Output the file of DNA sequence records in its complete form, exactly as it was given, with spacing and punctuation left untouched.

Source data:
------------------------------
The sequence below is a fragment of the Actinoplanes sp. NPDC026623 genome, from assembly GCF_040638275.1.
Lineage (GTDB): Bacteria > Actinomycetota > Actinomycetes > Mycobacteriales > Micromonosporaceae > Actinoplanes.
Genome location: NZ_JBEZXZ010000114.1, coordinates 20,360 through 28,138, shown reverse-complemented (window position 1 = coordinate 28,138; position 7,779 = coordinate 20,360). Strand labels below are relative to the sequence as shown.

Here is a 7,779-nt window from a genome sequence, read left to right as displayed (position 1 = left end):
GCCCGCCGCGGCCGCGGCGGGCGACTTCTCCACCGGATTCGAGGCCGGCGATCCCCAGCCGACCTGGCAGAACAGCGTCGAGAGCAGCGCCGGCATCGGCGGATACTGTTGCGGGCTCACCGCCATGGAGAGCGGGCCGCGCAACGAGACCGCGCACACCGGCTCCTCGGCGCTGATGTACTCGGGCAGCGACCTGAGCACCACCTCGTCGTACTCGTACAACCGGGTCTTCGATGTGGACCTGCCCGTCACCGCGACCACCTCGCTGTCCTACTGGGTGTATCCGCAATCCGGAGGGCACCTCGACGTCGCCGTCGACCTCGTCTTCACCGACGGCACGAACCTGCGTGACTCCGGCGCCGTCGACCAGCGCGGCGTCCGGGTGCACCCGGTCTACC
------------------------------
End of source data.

The sequence below is a fragment of the Actinoplanes sp. NPDC026623 genome, from assembly GCF_040638275.1.
Lineage (GTDB): Bacteria > Actinomycetota > Actinomycetes > Mycobacteriales > Micromonosporaceae > Actinoplanes.
Genome location: NZ_JBEZXZ010000114.1, coordinates 20,360 through 28,138, shown reverse-complemented (window position 1 = coordinate 28,138; position 7,779 = coordinate 20,360). Strand labels below are relative to the sequence as shown.

Here is a 7,779-nt window from a genome sequence, read left to right as displayed (position 1 = left end):
GCCCGCCGCGGCCGCGGCGGGCGACTTCTCCACCGGATTCGAGGCCGGCGATCCCCAGCCGACCTGGCAGAACAGCGTCGAGAGCAGCGCCGGCATCGGCGGATACTGTTGCGGGCTCACCGCCATGGAGAGCGGGCCGCGCAACGAGACCGCGCACACCGGCTCCTCGGCGCTGATGTACTCGGGCAGCGACCTGAGCACCACCTCGTCGTACTCGTACAACCGGGTCTTCGATGTGGACCTGCCCGTCACCGCGACCACCTCGCTGTCCTACTGGGTGTATCCGCAATCCGGAGGGCACCTCGACGTCGCCGTCGACCTCGTCTTCACCGACGGCACGAACCTGCGTGACTCCGGCGCCGTCGACCAGCGCGGCGTCCGGGTGCACCCGGTCTACC